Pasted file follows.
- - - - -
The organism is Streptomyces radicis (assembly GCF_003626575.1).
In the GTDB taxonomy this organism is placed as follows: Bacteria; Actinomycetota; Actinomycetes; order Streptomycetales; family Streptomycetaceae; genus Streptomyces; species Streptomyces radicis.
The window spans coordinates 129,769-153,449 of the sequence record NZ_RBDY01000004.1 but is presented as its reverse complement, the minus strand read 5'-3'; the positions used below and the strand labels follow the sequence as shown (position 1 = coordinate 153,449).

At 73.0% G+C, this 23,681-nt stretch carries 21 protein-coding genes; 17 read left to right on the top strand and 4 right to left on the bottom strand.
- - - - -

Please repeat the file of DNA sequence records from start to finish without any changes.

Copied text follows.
The organism is Streptomyces radicis (assembly GCF_003626575.1).
In the GTDB taxonomy this organism is placed as follows: Bacteria; Actinomycetota; Actinomycetes; order Streptomycetales; family Streptomycetaceae; genus Streptomyces; species Streptomyces radicis.
The window spans coordinates 129,769-153,449 of the sequence record NZ_RBDY01000004.1 but is presented as its reverse complement, the minus strand read 5'-3'; the positions used below and the strand labels follow the sequence as shown (position 1 = coordinate 153,449).

At 73.0% G+C, this 23,681-nt stretch carries 21 protein-coding genes; 17 read left to right on the top strand and 4 right to left on the bottom strand.